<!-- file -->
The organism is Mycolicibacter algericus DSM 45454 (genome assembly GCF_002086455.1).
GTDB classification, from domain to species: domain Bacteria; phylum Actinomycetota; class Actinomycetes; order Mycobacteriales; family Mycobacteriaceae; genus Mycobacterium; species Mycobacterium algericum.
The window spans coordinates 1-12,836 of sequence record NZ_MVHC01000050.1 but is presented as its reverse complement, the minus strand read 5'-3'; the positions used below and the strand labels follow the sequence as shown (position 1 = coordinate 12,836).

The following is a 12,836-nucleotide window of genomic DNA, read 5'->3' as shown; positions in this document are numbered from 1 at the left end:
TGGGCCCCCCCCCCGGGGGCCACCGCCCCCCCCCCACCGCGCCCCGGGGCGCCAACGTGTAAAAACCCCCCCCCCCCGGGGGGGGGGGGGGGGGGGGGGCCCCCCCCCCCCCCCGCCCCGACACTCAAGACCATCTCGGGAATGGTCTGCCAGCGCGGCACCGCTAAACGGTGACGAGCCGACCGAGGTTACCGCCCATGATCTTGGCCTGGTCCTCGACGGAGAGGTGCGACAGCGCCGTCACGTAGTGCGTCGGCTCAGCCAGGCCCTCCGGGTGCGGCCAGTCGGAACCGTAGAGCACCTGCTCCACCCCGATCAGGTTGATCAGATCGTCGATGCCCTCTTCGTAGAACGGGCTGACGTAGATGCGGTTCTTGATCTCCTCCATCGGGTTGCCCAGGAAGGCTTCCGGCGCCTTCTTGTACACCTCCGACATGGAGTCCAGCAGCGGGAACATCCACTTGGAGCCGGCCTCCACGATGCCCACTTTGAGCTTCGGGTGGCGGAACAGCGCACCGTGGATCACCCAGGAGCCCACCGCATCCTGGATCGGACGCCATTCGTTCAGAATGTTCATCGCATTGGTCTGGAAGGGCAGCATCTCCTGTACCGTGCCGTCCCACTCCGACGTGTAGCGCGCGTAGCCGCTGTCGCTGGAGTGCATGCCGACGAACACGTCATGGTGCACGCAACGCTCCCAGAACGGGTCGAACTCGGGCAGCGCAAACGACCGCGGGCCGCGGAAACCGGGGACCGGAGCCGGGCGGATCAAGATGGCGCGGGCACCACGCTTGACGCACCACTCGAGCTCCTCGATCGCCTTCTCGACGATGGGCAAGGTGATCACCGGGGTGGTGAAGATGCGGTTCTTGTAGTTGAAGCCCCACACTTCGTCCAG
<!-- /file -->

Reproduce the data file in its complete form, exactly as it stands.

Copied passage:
The organism is Mycolicibacter algericus DSM 45454 (genome assembly GCF_002086455.1).
GTDB classification, from domain to species: domain Bacteria; phylum Actinomycetota; class Actinomycetes; order Mycobacteriales; family Mycobacteriaceae; genus Mycobacterium; species Mycobacterium algericum.
The window spans coordinates 1-12,836 of sequence record NZ_MVHC01000050.1 but is presented as its reverse complement, the minus strand read 5'-3'; the positions used below and the strand labels follow the sequence as shown (position 1 = coordinate 12,836).

The following is a 12,836-nucleotide window of genomic DNA, read 5'->3' as shown; positions in this document are numbered from 1 at the left end:
TGGGCCCCCCCCCCGGGGGCCACCGCCCCCCCCCCACCGCGCCCCGGGGCGCCAACGTGTAAAAACCCCCCCCCCCCGGGGGGGGGGGGGGGGGGGGGGCCCCCCCCCCCCCCCGCCCCGACACTCAAGACCATCTCGGGAATGGTCTGCCAGCGCGGCACCGCTAAACGGTGACGAGCCGACCGAGGTTACCGCCCATGATCTTGGCCTGGTCCTCGACGGAGAGGTGCGACAGCGCCGTCACGTAGTGCGTCGGCTCAGCCAGGCCCTCCGGGTGCGGCCAGTCGGAACCGTAGAGCACCTGCTCCACCCCGATCAGGTTGATCAGATCGTCGATGCCCTCTTCGTAGAACGGGCTGACGTAGATGCGGTTCTTGATCTCCTCCATCGGGTTGCCCAGGAAGGCTTCCGGCGCCTTCTTGTACACCTCCGACATGGAGTCCAGCAGCGGGAACATCCACTTGGAGCCGGCCTCCACGATGCCCACTTTGAGCTTCGGGTGGCGGAACAGCGCACCGTGGATCACCCAGGAGCCCACCGCATCCTGGATCGGACGCCATTCGTTCAGAATGTTCATCGCATTGGTCTGGAAGGGCAGCATCTCCTGTACCGTGCCGTCCCACTCCGACGTGTAGCGCGCGTAGCCGCTGTCGCTGGAGTGCATGCCGACGAACACGTCATGGTGCACGCAACGCTCCCAGAACGGGTCGAACTCGGGCAGCGCAAACGACCGCGGGCCGCGGAAACCGGGGACCGGAGCCGGGCGGATCAAGATGGCGCGGGCACCACGCTTGACGCACCACTCGAGCTCCTCGATCGCCTTCTCGACGATGGGCAAGGTGATCACCGGGGTGGTGAAGATGCGGTTCTTGTAGTTGAAGCCCCACACTTCGTCCAG